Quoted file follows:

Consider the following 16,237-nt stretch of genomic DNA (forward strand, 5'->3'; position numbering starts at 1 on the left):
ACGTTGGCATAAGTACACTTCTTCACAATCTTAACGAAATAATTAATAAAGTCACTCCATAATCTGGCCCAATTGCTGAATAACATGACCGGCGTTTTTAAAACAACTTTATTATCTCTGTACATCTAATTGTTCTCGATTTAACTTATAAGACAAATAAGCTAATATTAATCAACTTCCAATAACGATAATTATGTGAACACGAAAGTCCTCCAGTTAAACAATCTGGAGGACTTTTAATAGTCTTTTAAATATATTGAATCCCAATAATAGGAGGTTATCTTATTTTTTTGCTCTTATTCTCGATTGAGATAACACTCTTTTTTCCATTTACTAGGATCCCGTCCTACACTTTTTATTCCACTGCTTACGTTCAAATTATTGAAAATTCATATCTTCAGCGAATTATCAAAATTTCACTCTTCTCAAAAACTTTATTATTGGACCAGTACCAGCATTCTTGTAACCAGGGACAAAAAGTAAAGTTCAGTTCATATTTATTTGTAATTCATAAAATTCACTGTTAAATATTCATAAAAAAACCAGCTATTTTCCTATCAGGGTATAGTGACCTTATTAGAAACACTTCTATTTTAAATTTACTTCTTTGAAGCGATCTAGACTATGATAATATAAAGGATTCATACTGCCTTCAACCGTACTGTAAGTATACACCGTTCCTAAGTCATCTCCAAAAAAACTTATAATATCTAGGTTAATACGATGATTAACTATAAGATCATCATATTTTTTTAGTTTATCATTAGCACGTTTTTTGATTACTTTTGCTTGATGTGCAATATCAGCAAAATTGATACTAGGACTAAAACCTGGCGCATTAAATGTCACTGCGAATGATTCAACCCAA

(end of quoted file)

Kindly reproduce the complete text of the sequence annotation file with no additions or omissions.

Consider the following 16,237-nt stretch of genomic DNA (forward strand, 5'->3'; position numbering starts at 1 on the left):
ACGTTGGCATAAGTACACTTCTTCACAATCTTAACGAAATAATTAATAAAGTCACTCCATAATCTGGCCCAATTGCTGAATAACATGACCGGCGTTTTTAAAACAACTTTATTATCTCTGTACATCTAATTGTTCTCGATTTAACTTATAAGACAAATAAGCTAATATTAATCAACTTCCAATAACGATAATTATGTGAACACGAAAGTCCTCCAGTTAAACAATCTGGAGGACTTTTAATAGTCTTTTAAATATATTGAATCCCAATAATAGGAGGTTATCTTATTTTTTTGCTCTTATTCTCGATTGAGATAACACTCTTTTTTCCATTTACTAGGATCCCGTCCTACACTTTTTATTCCACTGCTTACGTTCAAATTATTGAAAATTCATATCTTCAGCGAATTATCAAAATTTCACTCTTCTCAAAAACTTTATTATTGGACCAGTACCAGCATTCTTGTAACCAGGGACAAAAAGTAAAGTTCAGTTCATATTTATTTGTAATTCATAAAATTCACTGTTAAATATTCATAAAAAAACCAGCTATTTTCCTATCAGGGTATAGTGACCTTATTAGAAACACTTCTATTTTAAATTTACTTCTTTGAAGCGATCTAGACTATGATAATATAAAGGATTCATACTGCCTTCAACCGTACTGTAAGTATACACCGTTCCTAAGTCATCTCCAAAAAAACTTATAATATCTAGGTTAATACGATGATTAACTATAAGATCATCATATTTTTTTAGTTTATCATTAGCACGTTTTTTGATTACTTTTGCTTGATGTGCAATATCAGCAAAATTGATACTAGGACTAAAACCTGGCGCATTAAATGTCACTGCGAATGATTCAACCCAA